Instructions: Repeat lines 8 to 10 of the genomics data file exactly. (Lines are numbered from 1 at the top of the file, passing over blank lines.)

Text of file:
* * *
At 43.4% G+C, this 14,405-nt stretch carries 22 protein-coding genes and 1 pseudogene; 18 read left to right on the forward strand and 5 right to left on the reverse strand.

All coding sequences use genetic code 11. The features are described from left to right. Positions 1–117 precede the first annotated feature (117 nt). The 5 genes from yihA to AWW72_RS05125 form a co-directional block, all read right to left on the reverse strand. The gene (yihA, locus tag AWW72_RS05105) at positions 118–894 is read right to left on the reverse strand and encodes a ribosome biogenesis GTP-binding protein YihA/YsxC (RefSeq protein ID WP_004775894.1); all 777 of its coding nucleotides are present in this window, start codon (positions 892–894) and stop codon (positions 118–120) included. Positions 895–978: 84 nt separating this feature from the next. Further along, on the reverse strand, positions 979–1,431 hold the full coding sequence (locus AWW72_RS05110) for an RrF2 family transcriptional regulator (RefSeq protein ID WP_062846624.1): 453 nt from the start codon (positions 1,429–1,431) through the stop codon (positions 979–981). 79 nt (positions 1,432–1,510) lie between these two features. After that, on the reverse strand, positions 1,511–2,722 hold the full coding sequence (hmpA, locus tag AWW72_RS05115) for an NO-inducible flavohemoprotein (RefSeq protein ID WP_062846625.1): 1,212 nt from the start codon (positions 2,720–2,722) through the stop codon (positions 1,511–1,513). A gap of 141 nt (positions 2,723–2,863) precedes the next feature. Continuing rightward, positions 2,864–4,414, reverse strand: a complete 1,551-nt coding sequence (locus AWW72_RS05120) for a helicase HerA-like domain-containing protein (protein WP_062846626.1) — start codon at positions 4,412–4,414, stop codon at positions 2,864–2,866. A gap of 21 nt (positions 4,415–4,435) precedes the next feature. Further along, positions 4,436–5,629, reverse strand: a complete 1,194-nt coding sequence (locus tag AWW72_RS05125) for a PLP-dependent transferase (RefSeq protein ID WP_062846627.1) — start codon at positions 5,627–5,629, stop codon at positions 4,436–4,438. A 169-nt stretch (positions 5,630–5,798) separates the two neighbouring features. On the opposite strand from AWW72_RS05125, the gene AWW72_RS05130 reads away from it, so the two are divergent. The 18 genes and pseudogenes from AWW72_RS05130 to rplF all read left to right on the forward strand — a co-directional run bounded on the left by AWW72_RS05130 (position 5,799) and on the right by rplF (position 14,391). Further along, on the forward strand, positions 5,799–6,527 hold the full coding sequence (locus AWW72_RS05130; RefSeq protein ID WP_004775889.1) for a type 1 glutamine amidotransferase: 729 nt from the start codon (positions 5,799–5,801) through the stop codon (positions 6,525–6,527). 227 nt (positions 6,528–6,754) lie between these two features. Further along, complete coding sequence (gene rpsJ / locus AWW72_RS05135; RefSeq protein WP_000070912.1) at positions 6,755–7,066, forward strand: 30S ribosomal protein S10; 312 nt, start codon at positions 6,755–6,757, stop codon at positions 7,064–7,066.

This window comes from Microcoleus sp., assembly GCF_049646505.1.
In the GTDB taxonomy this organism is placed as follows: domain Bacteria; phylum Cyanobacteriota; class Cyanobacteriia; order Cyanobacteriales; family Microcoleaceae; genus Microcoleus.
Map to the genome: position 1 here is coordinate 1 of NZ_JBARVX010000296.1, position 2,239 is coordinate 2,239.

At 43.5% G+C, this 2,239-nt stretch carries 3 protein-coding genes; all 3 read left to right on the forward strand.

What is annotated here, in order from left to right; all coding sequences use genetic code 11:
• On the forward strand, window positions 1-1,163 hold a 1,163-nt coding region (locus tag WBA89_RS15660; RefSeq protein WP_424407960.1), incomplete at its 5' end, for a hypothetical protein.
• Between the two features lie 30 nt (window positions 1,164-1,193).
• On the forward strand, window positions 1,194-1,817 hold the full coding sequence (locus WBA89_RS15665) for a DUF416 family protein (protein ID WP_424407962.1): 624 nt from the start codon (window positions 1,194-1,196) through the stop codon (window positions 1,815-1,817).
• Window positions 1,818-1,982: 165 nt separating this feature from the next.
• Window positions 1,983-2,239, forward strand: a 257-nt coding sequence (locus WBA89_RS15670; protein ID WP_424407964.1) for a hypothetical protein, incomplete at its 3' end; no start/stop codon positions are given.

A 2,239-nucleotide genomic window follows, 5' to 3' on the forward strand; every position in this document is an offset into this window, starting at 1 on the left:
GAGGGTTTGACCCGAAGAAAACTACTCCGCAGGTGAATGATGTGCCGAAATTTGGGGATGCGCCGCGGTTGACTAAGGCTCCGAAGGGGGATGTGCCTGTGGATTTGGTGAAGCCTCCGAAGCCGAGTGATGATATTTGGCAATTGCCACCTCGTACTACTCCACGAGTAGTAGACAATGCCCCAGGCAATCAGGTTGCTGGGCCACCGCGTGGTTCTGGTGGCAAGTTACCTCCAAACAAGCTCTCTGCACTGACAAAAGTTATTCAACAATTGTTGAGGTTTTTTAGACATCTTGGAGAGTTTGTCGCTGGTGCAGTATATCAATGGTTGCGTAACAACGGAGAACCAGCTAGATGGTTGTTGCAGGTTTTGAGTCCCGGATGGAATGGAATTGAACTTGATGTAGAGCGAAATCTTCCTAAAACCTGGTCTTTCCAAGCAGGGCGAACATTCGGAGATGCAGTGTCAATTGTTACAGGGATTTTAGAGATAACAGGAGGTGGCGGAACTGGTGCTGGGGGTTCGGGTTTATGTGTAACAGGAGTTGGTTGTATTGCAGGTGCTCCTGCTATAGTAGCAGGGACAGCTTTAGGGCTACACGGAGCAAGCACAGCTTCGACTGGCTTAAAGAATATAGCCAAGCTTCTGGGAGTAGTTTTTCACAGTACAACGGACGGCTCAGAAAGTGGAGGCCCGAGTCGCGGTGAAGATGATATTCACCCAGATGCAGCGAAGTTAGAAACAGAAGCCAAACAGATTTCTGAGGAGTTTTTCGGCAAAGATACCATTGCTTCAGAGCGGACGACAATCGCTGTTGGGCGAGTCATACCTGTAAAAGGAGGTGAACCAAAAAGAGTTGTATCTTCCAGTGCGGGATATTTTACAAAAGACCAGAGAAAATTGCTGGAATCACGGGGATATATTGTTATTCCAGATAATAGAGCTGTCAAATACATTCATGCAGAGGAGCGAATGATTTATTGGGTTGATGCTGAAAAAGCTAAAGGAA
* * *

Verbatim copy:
• On the forward strand, window positions 1-1,163 hold a 1,163-nt coding region (locus tag WBA89_RS15660; RefSeq protein WP_424407960.1), incomplete at its 5' end, for a hypothetical protein.
• Between the two features lie 30 nt (window positions 1,164-1,193).
• On the forward strand, window positions 1,194-1,817 hold the full coding sequence (locus WBA89_RS15665) for a DUF416 family protein (protein ID WP_424407962.1): 624 nt from the start codon (window positions 1,194-1,196) through the stop codon (window positions 1,815-1,817).